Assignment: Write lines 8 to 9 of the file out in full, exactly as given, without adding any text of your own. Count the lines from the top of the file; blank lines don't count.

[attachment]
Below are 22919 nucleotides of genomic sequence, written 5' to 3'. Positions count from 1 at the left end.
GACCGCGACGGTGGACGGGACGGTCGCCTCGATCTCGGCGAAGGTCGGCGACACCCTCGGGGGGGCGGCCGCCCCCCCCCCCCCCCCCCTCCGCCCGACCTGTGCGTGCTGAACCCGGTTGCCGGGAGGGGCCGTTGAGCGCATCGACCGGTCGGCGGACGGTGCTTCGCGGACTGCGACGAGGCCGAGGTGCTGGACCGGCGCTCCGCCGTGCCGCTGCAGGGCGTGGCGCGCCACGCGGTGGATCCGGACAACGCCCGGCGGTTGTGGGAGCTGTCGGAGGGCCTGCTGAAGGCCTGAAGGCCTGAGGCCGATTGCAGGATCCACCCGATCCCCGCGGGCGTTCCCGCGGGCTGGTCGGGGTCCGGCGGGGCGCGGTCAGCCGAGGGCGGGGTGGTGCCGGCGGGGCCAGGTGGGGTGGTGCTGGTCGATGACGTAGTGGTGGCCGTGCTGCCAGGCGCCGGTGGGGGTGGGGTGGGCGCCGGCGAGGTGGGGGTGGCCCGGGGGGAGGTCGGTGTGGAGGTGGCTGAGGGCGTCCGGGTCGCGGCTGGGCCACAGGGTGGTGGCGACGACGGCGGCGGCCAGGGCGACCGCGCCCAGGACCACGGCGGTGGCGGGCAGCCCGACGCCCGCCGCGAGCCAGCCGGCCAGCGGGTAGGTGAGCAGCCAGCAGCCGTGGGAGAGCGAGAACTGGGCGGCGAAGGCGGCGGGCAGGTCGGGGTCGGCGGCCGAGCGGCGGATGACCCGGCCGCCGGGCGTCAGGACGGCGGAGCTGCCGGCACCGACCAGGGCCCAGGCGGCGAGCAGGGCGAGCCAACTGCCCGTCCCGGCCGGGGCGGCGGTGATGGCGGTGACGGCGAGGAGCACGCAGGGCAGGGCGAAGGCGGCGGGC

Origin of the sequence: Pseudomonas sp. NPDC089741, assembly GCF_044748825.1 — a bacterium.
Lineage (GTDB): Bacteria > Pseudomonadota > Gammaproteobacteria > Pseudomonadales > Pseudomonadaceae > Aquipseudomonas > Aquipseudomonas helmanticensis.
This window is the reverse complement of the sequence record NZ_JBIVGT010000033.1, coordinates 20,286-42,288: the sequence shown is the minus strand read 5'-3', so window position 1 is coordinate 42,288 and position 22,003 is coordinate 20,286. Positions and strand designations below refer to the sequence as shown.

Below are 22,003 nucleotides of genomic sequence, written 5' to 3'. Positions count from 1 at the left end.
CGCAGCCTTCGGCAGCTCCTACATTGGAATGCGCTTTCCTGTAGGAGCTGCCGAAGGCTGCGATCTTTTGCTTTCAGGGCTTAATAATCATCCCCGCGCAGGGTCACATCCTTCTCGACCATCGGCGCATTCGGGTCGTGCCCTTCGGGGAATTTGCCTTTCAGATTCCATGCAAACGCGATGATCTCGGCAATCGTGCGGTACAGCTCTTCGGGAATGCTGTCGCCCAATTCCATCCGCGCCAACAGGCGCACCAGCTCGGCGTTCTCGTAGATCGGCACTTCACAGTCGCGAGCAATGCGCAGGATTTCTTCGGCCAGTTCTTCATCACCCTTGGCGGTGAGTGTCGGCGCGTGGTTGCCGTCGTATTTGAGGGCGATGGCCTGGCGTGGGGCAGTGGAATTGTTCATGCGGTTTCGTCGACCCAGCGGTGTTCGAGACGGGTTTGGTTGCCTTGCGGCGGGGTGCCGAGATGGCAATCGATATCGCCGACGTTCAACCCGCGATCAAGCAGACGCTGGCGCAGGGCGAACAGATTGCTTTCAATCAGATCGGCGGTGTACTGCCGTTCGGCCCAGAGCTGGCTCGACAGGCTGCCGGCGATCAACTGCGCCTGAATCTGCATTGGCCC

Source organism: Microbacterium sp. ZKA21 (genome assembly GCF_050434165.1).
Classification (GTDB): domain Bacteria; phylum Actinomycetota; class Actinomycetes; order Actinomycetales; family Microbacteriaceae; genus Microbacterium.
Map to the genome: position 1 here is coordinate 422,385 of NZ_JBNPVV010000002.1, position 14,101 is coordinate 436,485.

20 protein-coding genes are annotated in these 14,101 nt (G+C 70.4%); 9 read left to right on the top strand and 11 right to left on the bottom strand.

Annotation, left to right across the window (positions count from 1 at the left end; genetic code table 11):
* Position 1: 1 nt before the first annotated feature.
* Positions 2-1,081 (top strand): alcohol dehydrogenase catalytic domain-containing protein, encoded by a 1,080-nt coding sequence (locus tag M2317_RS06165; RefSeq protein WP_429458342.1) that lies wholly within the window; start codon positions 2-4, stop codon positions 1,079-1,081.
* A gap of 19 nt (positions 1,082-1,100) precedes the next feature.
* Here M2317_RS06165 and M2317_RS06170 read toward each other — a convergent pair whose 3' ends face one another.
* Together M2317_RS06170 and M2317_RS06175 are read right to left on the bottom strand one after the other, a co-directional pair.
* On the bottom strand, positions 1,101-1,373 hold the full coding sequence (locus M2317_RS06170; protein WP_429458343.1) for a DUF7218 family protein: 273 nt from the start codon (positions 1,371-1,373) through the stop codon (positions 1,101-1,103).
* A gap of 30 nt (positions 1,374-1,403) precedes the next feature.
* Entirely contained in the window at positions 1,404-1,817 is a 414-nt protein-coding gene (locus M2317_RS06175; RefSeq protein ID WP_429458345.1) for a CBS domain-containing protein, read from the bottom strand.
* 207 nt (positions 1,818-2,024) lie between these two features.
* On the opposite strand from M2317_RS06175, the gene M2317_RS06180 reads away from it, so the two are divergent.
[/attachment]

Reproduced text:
Source organism: Microbacterium sp. ZKA21 (genome assembly GCF_050434165.1).
Classification (GTDB): domain Bacteria; phylum Actinomycetota; class Actinomycetes; order Actinomycetales; family Microbacteriaceae; genus Microbacterium.